Every year, 8 million children are born with a congenital malformation or anomaly; 25,000 of these children are born in Italy alone. The Italian Society of Neonatology (SIN) draws attention to the problem and asks for more prevention among couples who wish to have children. In percentage terms, the frequency of congenital defects is estimated at around 5%, i.e. one child in every 20 born presents a malformation, from the most frequent, such as heart abnormalities, to the rarest, such as Down’s syndrome, spina bifida and the ‘harelip’, to the rarest, such as anencephaly, or lack of brain development. We talked about it with Dr. Maria Rosaria Parisen Toldin, gynecologist at Humanitas.
Can folic acid reduce the risk of malformations in the newborn?
“Children’s organs are formed during the first weeks of pregnancy, even before the woman is aware of being pregnant – says the president of Sin Fabio Mosca. – What is missing is a prevention policy that starts before the pregnancy, that is, as soon as the couple begins to think they have a child”. A single, but very indicative, fact concerns the intake of folic acid before conception, which reduces the risk of neural tube defects, but in Italy only one in four women takes folic acid before the beginning of pregnancy. Folic acid and folates are B vitamins, also known as vitamin B9. The word comes from the Latin folium, or leaf. In the 1940s, an American scholar was the first to use the term “folic acid” to indicate substances extracted from spinach leaves that had proved effective against certain types of anaemia. Folates must be introduced through the diet, as our body produces them in very limited quantities. Folic acid and folates are involved in the synthesis of molecules such as DNA, RNA and proteins. A deficiency of these vitamins can lead to forms of anaemia and increase the risk of severe foetal malformations, such as neural tube defects, cardiovascular defects, lip and palate malformations, urinary tract defects and limb reduction.
Folic acid in the pregnancy, different doses at each stage
If a diet rich in fruit, vegetables and legumes containing folates can help to reduce the incidence of congenital malformations, it is also worth noting that the diet alone is not always sufficient to cover the daily needs. Therefore, if you are planning to become pregnant, you should supplement your diet with folic acid tablets. Numerous studies have shown that the supplementation of folic acid during pregnancy is effective in the primary prevention of neural tube defects allowing a reduction in risk of up to 70%. The Ministry of Health itself, on its website, has indicated the recommended daily doses of folic acid:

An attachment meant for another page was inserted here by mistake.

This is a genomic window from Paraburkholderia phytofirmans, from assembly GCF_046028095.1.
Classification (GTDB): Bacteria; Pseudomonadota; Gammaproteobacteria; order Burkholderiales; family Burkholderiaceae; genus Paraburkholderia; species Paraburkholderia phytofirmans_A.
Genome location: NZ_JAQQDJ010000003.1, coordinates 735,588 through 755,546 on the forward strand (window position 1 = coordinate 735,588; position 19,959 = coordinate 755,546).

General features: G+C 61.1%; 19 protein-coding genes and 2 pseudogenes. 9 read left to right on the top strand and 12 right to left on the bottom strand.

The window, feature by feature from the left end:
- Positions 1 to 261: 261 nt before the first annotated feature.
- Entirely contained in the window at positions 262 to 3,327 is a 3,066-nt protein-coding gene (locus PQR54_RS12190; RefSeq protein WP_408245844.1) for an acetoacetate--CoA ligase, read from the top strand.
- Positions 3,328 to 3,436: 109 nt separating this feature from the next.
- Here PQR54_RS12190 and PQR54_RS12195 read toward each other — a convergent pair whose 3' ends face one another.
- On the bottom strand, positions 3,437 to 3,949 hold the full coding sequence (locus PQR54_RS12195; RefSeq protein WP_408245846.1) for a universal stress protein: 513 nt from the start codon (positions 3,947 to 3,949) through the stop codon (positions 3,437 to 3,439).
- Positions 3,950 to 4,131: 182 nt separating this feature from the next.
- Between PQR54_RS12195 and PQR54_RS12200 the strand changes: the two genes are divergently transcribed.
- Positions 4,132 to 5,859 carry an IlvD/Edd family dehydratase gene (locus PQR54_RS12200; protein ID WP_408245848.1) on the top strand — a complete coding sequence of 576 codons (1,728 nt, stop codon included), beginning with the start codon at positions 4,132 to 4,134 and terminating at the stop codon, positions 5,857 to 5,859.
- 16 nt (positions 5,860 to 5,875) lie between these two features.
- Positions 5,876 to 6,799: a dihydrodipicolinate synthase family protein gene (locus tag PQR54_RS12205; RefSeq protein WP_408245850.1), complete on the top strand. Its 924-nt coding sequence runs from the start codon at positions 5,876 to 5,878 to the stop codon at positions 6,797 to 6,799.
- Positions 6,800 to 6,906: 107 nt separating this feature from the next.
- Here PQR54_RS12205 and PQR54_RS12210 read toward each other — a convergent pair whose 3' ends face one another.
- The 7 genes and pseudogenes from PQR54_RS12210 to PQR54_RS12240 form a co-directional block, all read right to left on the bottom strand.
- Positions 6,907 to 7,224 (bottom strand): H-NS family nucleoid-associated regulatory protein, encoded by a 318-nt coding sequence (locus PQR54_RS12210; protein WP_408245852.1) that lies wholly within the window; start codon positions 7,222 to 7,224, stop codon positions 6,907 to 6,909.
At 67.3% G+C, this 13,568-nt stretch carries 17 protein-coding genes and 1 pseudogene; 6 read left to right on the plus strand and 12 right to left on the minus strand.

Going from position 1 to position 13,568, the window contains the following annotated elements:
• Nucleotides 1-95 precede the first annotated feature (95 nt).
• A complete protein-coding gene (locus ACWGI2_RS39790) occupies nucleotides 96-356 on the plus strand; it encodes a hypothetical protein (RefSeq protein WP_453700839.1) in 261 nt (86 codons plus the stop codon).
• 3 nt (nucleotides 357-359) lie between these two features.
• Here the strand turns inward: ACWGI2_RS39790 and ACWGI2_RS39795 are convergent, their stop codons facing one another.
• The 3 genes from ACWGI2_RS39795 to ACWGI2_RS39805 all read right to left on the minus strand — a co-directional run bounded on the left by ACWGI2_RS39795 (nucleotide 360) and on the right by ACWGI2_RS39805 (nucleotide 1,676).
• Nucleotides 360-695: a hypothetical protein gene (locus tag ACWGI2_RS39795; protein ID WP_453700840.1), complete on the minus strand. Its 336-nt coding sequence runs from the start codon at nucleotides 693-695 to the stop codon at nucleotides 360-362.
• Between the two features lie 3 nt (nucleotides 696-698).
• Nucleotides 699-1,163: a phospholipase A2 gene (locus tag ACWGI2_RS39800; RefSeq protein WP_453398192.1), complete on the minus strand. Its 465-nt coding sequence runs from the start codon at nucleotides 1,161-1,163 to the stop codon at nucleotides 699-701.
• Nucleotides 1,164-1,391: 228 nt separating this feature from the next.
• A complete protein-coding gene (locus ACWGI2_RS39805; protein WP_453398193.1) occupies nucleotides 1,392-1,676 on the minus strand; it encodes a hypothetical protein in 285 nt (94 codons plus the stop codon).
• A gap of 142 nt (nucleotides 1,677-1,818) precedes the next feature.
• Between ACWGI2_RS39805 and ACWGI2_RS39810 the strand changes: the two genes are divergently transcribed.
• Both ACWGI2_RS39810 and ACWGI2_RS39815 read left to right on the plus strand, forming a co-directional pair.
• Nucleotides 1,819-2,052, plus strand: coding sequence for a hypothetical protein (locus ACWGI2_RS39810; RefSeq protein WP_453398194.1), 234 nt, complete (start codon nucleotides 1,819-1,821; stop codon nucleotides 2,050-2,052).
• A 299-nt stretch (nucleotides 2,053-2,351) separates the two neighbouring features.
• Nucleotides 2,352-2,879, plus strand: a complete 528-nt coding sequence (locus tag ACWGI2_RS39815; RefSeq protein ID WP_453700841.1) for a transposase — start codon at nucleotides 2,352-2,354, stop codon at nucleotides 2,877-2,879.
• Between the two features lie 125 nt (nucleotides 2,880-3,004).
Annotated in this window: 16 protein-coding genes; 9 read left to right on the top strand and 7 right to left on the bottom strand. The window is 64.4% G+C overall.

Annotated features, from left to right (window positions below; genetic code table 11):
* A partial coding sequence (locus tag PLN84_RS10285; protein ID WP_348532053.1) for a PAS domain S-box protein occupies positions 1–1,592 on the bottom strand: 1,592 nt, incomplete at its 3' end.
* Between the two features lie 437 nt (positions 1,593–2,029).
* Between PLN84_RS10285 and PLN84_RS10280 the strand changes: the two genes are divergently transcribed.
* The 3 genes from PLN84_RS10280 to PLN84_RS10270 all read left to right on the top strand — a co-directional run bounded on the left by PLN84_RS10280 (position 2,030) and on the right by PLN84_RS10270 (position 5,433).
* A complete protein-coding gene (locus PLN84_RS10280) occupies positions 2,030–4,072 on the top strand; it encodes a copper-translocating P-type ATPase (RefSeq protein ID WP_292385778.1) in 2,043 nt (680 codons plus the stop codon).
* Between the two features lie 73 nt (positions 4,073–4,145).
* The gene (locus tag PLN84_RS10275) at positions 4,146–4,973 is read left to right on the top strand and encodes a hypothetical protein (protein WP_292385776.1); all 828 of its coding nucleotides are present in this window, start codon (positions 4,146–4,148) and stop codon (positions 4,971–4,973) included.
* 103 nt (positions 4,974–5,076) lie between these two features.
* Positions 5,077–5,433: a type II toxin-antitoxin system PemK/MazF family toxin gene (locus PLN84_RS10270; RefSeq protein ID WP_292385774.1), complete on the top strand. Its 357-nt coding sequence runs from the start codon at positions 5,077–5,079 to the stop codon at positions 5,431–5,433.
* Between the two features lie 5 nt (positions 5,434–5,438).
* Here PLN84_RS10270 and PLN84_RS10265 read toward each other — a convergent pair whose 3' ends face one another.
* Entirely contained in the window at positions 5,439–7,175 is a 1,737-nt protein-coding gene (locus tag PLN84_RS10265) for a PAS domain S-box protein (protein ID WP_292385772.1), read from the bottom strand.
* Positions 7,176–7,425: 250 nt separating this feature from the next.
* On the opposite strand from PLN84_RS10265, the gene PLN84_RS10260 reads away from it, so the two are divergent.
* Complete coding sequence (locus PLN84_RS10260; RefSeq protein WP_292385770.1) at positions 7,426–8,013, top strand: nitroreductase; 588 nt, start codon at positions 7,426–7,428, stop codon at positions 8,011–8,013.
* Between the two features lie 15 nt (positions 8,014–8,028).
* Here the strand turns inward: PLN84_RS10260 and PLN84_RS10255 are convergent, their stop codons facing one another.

Before a pregnancy
To reduce the risk of congenital malformations such as spina bifida, anencephaly and encephalocele, it is necessary for the woman to take 0.4 mg of folic acid per day, in the form of supplements, while she is planning to become pregnant (at least 1 month before).
The daily need for folates increases for pregnant women to 0.6 mg per day since the fetus draws on maternal resources for its own development. Therefore, the intake of the folic acid should continue until at least the third month of gestation.
The daily requirement for a breastfeeding mother is 0.5 mg of folates, in order to restore the losses that occur with breast milk.
The word of Humanitas
Dr. Parisen listed some indications for taking folic acid supplements and answered some questions.
“Many studies have confirmed that a dose between 400 and 800 mcg/day prevents neural tube defects. No study has shown that a dose greater than 1 mg/day leads to a further reduction – said the specialist -. Taking a higher dose up to 4-5 mg/day is recommended only in women at risk (with previous pregnancies with neural tube defects or repeated miscarriages, suffering from diabetes, celiac disease or other pathologies from malabsorption or taking antiepileptic drugs or antagonists of folic acid)”.
“In theory the folic acid is ideal for all fertile women or in any case when you decide to look for a pregnancy, because the closure of the neural tube takes place approximately 6 weeks after implantation (between the 17th and 29th day of conception) – added the doctor -. The ideal is 2-3 months before conception”.
“Folic acid is prescribed free of charge”.
Are there any risks associated with excessive doses?
“Women of childbearing age should be cautious and should not exceed the recommended daily dose, as there is much clinical evidence to confirm that excessive intake of folic acid can lead to changes in the neurological development of the fetus – concluded Parisen -. The actual damage is unknown. More studies are needed to determine the most effective dose of folic acid, the daily threshold limit of intake of folic acid and the ideal period of preventive supplementation for optimal neurological development”.